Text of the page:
Written and directed by Ben Lewin, himself a polio survivor, The Sessions does just about everything right. First off, it’s damn funny. And it’s very touching without ever being overly sentimental. Hawkes (a 2010 Oscar nominee for Winter’s Bone) absolutely knocks it out of the park, and he never draws attention to Mark’s misfortunes, but rather concentrates on his sense of humor, his caring and gentleness, and his positive outlook. The film earns our sympathy precisely because we never feel like it’s being grasped for. And Hunt, who spends most of the film nude, never creates the feeling of gratuitousness or exploitation. The film has a frank and unflinching honesty about sex. As Hawkes said in the Q & A, filming the graphic sex scenes was a bit awkward, but that worked in their favor, because it was supposed to look awkward on screen. Hawkes and Hunt should both be assured of Oscar nominations, and at this early stage, Hawkes has to be the guy to beat. His performance is the anchor to a wonderful movie that will touch you deeply even as it makes you laugh hysterically.
The Grade: A
L to R: Director Ben Lewin, Helen Hunt, John Hawkes, and William H. Macy
American Masters: Inventing David Geffen
(Click here for the trailer)
I didn’t know too much about David Geffen going into this, beyond the fact that he was an influential music/entertainment executive, but I’m always a sucker for a good rock and roll documentary. And I’m glad I checked it out, because Geffen is one hell of a fascinating guy. The film opens with several legendary music and film figures talking about how the best thing about Geffen is his honesty—Warren Beatty even says his best quality is that he’s “giftedly un-diplomatic.” And we see how true this is over the next two hours, as the story of a career unfolds that was notable not just for its massive success, but how unconventional it was.
Geffen started in the mailroom of a record company in 1964, and within ten years he owned his own label, despite never going to college (he lied on his initial application and said he went to UCLA, then he intercepted the letter that would have proven otherwise). Over the next forty years, Geffen built a multi-billion dollar entertainment empire purely on the back of his integrity. He played the game in a way no one ever had before (or probably since)—by telling the truth, whether people wanted to hear it or not. He consistently gambled on his taste, and was rewarded because his taste was exemplary. (He was even responsible for Tom Cruise getting cast in Risky Business; that role “better go to someone I’d wanna fuck,” he said at the time.) He worked with people he trusted, and gave them the power to make decisions they believed in. And even as he’s taken a step back from the entertainment industry, he remains one of the world’s largest donors for AIDS research. When Geffen was inducted into the Rock and Roll Hall of Fame, he said in his speech that it surprised him because he has no talent. “I’m only good at recognizing talent in others,” he said. And in the Q & A following the film, Geffen said he always saw himself as a baby doctor, “helping others people deliver their babies.” We have Geffen to thank for the successful delivery of a lot of great children, and this documentary tells the whole story in a consistently engaging and insightful way.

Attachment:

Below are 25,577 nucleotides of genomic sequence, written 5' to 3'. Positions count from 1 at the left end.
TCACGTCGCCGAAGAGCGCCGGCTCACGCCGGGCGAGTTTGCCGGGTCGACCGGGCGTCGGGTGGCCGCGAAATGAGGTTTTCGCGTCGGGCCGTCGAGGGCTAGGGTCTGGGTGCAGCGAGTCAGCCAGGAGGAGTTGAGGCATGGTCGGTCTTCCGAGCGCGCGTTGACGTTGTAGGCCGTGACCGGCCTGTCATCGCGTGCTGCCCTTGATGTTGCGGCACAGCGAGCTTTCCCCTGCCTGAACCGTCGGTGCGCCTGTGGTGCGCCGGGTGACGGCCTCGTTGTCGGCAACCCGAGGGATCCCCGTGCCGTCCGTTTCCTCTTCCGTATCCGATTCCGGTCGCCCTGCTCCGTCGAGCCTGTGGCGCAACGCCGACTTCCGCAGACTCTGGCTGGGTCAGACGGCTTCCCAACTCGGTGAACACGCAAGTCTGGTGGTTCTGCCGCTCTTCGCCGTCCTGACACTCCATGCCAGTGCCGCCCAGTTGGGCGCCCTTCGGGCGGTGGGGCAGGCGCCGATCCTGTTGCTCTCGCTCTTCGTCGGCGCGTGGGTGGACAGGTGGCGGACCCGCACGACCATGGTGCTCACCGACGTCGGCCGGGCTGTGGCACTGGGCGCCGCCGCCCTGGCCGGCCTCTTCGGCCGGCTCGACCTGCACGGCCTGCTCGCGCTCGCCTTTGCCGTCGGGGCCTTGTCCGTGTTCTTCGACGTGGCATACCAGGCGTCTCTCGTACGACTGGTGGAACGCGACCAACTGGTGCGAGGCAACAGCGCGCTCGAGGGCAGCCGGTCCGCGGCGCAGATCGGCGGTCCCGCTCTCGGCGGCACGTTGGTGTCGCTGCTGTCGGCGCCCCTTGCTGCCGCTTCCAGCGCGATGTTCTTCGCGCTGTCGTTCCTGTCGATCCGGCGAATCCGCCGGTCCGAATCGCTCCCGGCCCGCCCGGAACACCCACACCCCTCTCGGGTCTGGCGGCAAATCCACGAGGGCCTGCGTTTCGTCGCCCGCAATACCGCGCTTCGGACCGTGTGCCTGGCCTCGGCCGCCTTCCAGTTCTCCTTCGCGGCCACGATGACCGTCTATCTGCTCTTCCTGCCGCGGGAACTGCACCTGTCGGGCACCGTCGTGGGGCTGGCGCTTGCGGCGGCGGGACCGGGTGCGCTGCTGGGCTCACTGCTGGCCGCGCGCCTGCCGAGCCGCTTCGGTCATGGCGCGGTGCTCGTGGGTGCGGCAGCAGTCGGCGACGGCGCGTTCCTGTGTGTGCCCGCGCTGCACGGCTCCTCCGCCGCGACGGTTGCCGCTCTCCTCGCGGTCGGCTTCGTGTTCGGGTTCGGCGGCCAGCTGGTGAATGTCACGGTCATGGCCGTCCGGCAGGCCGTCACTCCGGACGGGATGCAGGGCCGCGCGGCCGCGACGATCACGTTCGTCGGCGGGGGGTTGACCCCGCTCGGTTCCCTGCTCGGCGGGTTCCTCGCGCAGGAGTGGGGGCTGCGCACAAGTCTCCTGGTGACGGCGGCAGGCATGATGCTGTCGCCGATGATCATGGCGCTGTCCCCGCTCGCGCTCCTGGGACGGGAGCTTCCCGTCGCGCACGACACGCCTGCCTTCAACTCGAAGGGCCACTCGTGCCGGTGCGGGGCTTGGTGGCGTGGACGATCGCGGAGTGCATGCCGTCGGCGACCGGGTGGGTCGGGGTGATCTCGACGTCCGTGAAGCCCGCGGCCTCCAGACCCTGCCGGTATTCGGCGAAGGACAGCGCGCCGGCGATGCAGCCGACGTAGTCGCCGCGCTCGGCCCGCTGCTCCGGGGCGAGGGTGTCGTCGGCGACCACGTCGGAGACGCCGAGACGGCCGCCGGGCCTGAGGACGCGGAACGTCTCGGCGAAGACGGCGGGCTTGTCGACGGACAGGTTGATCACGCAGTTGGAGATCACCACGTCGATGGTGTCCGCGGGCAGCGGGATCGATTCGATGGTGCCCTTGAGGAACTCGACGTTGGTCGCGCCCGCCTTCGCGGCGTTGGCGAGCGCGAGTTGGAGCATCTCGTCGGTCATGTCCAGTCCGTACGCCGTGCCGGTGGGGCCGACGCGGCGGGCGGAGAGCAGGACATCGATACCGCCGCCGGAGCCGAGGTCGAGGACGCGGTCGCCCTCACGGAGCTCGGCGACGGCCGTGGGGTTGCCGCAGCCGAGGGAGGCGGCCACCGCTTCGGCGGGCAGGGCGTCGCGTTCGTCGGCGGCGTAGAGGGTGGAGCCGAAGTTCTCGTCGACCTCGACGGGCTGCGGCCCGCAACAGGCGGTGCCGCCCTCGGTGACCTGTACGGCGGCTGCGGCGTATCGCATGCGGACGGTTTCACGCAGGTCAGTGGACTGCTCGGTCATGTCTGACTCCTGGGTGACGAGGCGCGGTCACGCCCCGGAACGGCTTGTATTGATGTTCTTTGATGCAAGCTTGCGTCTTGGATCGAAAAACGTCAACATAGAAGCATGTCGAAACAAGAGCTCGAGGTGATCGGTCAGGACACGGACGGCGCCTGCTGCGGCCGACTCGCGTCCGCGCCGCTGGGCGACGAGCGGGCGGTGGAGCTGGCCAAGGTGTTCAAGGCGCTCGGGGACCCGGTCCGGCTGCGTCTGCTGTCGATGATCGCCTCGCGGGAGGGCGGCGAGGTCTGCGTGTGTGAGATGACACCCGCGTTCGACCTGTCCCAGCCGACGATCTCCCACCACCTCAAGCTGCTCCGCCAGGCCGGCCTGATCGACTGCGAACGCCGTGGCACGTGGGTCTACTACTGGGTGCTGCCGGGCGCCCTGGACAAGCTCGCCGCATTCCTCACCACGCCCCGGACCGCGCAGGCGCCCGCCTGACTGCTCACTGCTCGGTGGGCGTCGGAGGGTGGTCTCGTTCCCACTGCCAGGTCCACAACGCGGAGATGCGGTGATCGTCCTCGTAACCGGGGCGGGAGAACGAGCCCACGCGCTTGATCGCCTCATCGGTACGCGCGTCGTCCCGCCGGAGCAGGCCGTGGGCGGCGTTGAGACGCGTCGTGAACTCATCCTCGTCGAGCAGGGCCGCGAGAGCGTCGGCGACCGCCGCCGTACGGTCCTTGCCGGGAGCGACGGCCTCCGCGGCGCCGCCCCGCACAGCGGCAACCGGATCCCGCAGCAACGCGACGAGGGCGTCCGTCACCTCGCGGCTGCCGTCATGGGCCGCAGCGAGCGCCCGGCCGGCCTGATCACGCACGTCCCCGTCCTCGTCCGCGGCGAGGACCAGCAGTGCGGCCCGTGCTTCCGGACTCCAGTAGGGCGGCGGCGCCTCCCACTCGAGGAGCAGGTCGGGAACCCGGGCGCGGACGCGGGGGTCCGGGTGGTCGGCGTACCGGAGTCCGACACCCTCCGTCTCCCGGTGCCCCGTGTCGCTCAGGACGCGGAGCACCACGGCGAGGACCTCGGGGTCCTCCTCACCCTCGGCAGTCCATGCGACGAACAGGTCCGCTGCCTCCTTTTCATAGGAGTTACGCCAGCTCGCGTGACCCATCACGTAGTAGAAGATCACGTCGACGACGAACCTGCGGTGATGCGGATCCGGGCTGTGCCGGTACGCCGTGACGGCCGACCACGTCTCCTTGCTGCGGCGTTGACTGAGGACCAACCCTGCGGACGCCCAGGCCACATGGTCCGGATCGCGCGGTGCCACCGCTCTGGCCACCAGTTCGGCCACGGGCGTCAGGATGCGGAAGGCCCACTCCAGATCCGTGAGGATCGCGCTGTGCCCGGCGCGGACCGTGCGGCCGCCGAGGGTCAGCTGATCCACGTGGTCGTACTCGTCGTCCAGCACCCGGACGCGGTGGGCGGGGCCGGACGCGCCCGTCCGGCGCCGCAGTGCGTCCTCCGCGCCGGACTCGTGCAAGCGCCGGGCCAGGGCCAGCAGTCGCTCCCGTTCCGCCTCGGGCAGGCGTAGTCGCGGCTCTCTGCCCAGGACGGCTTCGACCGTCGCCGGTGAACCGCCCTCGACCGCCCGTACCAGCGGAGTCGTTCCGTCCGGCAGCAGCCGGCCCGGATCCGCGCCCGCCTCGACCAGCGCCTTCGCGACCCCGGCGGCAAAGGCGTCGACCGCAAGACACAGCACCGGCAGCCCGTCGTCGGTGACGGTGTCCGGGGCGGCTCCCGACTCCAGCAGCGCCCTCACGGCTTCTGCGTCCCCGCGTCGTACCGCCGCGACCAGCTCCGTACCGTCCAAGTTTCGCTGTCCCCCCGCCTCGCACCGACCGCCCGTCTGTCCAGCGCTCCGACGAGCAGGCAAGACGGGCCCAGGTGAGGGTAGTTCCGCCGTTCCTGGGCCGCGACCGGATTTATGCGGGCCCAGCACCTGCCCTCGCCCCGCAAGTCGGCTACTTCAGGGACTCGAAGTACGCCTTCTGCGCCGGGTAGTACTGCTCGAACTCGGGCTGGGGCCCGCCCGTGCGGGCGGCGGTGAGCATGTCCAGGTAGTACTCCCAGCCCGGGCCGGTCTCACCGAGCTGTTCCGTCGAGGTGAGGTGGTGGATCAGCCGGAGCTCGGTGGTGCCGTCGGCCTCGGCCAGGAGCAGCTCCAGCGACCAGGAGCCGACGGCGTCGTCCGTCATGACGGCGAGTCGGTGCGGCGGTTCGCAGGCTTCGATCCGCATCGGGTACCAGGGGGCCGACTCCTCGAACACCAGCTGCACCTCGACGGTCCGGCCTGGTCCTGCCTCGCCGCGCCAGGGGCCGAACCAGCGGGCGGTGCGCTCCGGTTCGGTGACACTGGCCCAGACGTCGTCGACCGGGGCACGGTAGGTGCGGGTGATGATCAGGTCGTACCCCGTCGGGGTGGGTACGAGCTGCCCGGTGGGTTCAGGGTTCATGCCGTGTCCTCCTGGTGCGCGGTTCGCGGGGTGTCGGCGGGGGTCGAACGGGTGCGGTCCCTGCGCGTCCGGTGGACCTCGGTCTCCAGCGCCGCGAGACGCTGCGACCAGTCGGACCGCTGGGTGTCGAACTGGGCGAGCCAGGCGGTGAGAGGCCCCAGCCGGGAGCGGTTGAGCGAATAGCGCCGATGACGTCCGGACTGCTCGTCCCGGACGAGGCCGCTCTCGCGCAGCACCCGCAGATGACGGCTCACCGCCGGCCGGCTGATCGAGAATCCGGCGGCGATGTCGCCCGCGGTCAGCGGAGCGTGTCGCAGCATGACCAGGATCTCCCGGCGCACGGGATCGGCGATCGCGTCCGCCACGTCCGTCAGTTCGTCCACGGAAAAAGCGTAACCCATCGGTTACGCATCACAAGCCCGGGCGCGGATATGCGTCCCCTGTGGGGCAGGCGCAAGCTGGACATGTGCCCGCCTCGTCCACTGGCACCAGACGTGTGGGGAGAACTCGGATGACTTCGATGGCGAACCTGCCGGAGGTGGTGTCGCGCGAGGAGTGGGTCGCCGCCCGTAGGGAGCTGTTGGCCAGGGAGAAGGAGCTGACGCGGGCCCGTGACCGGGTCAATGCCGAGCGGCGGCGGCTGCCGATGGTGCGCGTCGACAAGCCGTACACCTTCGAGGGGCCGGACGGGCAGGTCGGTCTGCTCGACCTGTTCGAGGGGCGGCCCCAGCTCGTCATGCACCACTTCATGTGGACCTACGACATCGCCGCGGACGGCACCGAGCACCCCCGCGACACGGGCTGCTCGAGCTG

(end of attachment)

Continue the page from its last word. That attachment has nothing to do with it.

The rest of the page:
The Grade: A
(Click here for the trailer)
Each Tiff, I try to see at least one low budget, independently made debut film, and what could be more up my alley than a movie called Detroit Unleaded? Directed by local filmmaker Rola Nashef, Detroit Unleaded tells the story of a handsome young Middle Eastern immigrant struggling to run his late father’s gas station in downtown Detroit, while also forging a life of his own. There are major themes at work here, but Detroit Unleaded is consistently a pretty light-hearted film, and that works to its favor. EJ Assi, a dead-ringer for a Lebanese John Stamos, plays Sami, who runs the station with his cousin Mike, while meanwhile chasing after the affections of the beautiful young Naj. The film ends a little too abruptly and neatly, but until then, the portrait and characters it creates are fully formed and compelling. As there always are in first films, some flaws are apparent (the character of a parking lot attendant should have been cut out), and a few of the jokes and set pieces fall flat. But Detroit Unleaded is made with such charisma and zeal that it’s easy to overlook any underwhelming aspects. The film has a similar feel to Clerks, but instead of only chronicling the malaise of the main characters, it lets us fully into their world and shows us around. Hopefully a local release will be forthcoming so people can see this first work from an exciting new filmmaker.
The Grade: B
Tomorrow: Two major premieres, plus what turned out to be my single favorite film of the festival.
Daniel Joyaux is a film and pop culture critic living in Ann Arbor. You can read more of his work at thirdmanmovies.blogspot.com and follow him on Twitter @thirdmanmovies.